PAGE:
Enya Keshet’s breathtaking Shir Hashirim scroll was inspired by the artistic style of the Lisbon Judaica manuscript workshop, active during the last half of the 15th century. As she scoured the verses of the ancient love story – traditionally read on the Shabbat of Hol Hamoed Passover – for visual themes, she selected pomegranates as a motif for her scroll. This then sparked the idea to incorporate their luscious red as an overall color treatment for the ornamental work.
Reversed hearts, which subtly form a sensual Star of David, helped her further express her artistic vision of the “meaningful combination of the love between the Jewish people and God,” she says.
Artist Avner Moriah – a secular Israeli who has produced the illuminated Moriah Haggadah – sought out rabbis and scholars to enrich his understanding of traditional Jewish texts. He is now in the process of illuminating the entire Torah; as he worked on this project, he decided that many of his drawings would also be visual commentaries that compared various biblical episodes.
For instance, instead of simply depicting how the midwives in Egypt disobeyed Pharaoh and spared the firstborn Jewish males, he decided to expand the theme and compare their actions to Queen Esther’s heroic effort to save the Jews of the Persian Empire from Haman.
“God chose them, and rewards the midwives for their stand in saving the firstborn. It’s the same for Esther – she was chosen to save our people,” he says.
So far, he has published an Illuminated Book of Genesis, which has been acquired by major institutions, including the New York Metropolitan Museum of Art. Last May, Moriah personally presented pope Benedict XVI with a copy of his Illuminated Book of Genesis during a special audience in Italy; the book is now part of the Vatican Library. He is currently in the process of producing an Illuminated Book of Exodus; many of his preliminary studies of his Exodus drawings, as well as his stunning Moriah Haggadah, will be on view at the Kol HaOt Haggada and Shir Hashirim Fair.
For Rabbi Matt Berkowitz, creator of the limited edition artist portfolio Passover Landscapes: Illuminations on the Exodus, and The Lovell Haggadah, it was crucial that Jewish teachings, such as gratitude, be woven into his illuminations. Thus, the opening illumination of his Haggada is based on the prayer that the ancient Israelites said upon offering their first fruits to God.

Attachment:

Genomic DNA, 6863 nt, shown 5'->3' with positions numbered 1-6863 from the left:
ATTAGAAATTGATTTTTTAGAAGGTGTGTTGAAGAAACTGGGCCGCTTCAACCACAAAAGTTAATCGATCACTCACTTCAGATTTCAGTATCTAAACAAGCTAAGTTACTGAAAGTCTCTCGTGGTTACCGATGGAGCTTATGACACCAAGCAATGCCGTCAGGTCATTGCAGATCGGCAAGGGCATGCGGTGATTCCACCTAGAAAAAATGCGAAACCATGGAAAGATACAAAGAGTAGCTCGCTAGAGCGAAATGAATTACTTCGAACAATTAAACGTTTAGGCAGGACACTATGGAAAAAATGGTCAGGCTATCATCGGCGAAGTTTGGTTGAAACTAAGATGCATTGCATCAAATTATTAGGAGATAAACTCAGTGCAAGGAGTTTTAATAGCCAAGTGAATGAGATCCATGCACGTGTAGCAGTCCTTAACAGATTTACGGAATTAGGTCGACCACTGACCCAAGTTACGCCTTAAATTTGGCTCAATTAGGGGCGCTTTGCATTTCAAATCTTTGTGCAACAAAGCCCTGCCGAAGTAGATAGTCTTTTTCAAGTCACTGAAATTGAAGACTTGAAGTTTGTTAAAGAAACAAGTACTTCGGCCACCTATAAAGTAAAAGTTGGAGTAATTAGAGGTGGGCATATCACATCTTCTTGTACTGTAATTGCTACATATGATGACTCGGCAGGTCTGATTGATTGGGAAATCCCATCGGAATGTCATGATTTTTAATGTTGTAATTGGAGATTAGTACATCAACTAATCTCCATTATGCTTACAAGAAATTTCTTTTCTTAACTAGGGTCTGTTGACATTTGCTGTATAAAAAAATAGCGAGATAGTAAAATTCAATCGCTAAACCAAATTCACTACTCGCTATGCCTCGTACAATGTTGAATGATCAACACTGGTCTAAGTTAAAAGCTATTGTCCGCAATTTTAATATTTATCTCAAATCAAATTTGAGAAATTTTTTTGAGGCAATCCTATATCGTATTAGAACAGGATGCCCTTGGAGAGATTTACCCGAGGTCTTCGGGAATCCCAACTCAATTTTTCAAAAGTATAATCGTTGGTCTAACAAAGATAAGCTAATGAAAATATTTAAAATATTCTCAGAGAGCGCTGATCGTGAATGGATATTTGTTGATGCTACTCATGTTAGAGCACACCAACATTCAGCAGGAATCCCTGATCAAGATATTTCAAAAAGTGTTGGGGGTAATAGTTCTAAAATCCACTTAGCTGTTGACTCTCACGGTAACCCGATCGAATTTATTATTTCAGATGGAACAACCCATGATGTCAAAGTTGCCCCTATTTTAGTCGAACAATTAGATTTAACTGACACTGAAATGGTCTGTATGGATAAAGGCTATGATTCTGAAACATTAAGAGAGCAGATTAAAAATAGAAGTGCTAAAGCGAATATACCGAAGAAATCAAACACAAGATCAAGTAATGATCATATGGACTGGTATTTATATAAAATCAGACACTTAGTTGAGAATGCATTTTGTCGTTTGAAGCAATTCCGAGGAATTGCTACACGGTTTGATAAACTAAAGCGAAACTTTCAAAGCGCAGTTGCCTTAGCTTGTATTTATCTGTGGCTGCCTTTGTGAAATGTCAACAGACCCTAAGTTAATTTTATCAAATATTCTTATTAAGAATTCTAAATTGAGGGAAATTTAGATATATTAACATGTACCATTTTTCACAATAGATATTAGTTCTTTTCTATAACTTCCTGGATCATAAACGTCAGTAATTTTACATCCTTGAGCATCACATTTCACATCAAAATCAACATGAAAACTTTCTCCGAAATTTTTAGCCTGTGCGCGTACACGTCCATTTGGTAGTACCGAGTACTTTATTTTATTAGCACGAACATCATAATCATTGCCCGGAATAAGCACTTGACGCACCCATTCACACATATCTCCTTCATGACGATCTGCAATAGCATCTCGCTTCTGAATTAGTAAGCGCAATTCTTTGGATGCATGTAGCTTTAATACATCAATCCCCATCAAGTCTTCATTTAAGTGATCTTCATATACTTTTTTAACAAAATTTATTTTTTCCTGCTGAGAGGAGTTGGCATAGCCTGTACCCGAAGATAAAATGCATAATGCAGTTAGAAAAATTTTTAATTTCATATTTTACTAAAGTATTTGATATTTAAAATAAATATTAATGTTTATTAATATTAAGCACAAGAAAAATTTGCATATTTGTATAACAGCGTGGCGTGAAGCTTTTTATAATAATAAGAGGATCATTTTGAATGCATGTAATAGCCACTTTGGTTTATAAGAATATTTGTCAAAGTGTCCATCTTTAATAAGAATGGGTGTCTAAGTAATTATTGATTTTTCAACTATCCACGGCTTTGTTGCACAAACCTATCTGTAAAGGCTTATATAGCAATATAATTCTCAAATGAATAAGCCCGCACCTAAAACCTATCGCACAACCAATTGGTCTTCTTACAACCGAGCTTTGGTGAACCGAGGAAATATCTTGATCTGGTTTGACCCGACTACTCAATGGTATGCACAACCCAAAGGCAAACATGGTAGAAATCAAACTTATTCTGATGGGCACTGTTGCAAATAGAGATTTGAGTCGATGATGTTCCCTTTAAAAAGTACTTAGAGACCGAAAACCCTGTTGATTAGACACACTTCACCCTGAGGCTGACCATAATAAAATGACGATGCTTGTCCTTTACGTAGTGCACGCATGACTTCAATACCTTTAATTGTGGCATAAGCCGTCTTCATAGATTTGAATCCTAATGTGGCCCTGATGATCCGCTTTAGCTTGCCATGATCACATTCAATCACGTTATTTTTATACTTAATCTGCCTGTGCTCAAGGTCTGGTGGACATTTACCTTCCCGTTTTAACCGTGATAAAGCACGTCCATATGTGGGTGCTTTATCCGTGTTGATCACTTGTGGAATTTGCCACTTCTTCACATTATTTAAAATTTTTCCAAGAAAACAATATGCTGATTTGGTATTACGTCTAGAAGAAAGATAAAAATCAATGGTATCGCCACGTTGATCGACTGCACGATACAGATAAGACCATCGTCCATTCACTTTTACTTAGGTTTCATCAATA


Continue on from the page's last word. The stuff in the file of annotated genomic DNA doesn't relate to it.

“It is not just about art; it is about the visual reflecting the sacred. I wanted to encourage people to think deeply about their sense of appreciation to God when they gather around the Seder table with family and friends,” he says.
Kol HaOt, a Jerusalem-based organization established in 2009, sponsors a variety of interactive programs for tourists to Israel that combine the magic of the visual and performing arts with Jewish texts and ideas, history and values.
“Our holiday artists’ fairs are just one way we try to expose the public to the depth and creativity of Judaism and Jewish sources,” notes director Elyssa Moss Rabinowitz.
This past year, Kol HaOt began holding special performing arts programs at its center at the Martef Theater in Jerusalem, including the oneman show “LightHeaded: Jerusalem Unwrapped,” which will be performed this Wednesday, March 27. This enchanting journey explores the character and characters of the Eternal City, through drama, allegory, film and rap. In addition to conducting holiday artists’ fairs and educational programs, in the coming months Kol HaOt will also hold a film evening on April 11 that explores Israeli society and Jewish values, Bibliodrama, Jewish cabaret performances, ongoing exhibits, artist circles, educator training and visual Beit Midrash studies. ■
For more information about the organization and its activities, visit